What Nuclear Secret Was Kerry Aide Looking for in Switzerland?
(JEFF STEIN) Swiss police threatened to arrest an aide to Sen. John Kerry, D-Mass., for espionage last month if he entered the country in pursuit of a CIA connection to Pakistan’s secret nuclear bomb smuggling.
Douglas Franz, a former newsman who recently became a top investigator with the Senate Foreign Relations Committee, which Kerry chairs, is an expert on Pakistani nuclear scientist A.Q. Khan, suspected of aiding Iran, North Korea and Libya in their secret nuclear bomb programs.
In 2007 Franz coauthored (with Catherine Collins) a book on Khan, “The Nuclear Jihadist: The True Story of the Man Who Sold the World’s Most Dangerous Secrets…And How We could Have Stopped Him.”
Last month Franz told Swiss authorities he wanted to question Urs Tinner, a Swiss citizen suspected of supplying Khan’s network with “the technical knowledge and equipment that was used to make gas centrifuges for uranium enrichment,” The Associated Press reported May 25.
In his book, Franz, a distinguished former New York Times reporter and managing editor of the Los Angeles Times, reported that Tinner had been recruited as a CIA informant, perhaps as early as 2000.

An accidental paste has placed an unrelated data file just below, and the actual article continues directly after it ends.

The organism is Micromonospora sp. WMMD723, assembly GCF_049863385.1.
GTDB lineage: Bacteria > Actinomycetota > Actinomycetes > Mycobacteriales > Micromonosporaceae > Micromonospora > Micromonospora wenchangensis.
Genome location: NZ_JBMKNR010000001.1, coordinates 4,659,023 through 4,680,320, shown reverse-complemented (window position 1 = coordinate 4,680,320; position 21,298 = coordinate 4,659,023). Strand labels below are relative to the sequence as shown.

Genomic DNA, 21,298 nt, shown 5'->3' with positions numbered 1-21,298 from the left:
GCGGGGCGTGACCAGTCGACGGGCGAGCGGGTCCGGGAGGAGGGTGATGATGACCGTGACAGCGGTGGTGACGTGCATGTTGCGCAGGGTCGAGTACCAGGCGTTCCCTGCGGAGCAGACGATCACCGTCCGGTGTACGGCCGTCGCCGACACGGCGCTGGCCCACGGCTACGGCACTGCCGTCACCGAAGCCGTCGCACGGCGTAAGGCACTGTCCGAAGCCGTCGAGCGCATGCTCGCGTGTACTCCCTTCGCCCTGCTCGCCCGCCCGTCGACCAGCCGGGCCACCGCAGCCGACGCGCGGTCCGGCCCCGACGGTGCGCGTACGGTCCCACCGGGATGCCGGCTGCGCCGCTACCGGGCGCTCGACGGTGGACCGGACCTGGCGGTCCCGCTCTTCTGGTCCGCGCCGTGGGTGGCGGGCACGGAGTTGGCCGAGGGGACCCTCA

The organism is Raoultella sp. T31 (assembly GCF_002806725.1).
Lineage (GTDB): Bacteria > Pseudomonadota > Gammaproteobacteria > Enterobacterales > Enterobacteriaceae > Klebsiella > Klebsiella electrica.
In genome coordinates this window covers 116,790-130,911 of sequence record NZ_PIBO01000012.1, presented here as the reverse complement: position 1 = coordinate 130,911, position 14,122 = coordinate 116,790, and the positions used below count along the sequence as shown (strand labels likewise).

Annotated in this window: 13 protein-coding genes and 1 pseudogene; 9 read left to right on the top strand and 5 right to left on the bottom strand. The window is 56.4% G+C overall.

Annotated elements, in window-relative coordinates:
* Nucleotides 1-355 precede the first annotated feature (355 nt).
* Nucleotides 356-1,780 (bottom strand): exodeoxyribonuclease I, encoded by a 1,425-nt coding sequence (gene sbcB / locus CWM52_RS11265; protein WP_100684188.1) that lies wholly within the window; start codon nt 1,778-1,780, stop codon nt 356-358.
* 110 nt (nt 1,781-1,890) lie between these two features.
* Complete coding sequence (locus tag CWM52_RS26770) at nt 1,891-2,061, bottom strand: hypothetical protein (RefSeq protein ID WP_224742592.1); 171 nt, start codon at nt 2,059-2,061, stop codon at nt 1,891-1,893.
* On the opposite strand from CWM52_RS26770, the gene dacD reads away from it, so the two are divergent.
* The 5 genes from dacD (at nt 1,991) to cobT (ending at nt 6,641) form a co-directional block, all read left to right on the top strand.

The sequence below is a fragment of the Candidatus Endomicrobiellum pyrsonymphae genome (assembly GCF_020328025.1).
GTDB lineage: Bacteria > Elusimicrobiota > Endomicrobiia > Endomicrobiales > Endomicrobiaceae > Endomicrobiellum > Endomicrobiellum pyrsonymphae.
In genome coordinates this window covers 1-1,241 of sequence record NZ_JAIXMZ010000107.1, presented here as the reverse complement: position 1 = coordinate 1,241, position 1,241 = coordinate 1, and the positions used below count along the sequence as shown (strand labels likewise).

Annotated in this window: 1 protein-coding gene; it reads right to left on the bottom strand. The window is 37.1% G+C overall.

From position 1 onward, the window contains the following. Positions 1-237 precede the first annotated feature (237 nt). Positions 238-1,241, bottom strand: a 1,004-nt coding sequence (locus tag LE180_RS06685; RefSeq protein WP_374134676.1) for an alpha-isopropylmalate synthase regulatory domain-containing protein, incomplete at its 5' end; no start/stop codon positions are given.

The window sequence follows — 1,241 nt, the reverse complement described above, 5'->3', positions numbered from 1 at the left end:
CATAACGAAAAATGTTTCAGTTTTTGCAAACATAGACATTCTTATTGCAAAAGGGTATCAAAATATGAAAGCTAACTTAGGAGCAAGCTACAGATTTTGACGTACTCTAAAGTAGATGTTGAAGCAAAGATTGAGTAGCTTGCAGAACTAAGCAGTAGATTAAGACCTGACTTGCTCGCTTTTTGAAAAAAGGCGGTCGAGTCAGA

The Swiss held Tinner for five years but never charged him.
Meanwhile, the Swiss penchant for secrecy went into high gear. The government shredded thousands of files of evidence in the case on grounds of “national security.”
And last month, the door was slammed on Kerry’s man Franz.
“Swiss authorities referred Frantz to the country’s penal code, which prohibits unsanctioned activity for a foreign government,” a government spokesman told the A.P.
Franz didn’t have any difficulty deciphering the threat.
“He was told by the chief of the Swiss federal police they would arrest him for espionage if he went there,” the former U.S. intelligence operative told SpyTalk.
But what was Franz looking for?
“I wonder what political ends Kerry is seeking by digging into this,” the intelligence operative, who worked on the nuclear black market, said. “Taking down AQ Khan is one of the agency’s few public successes in the last decade.”
Franz did not respond to two requests for comment.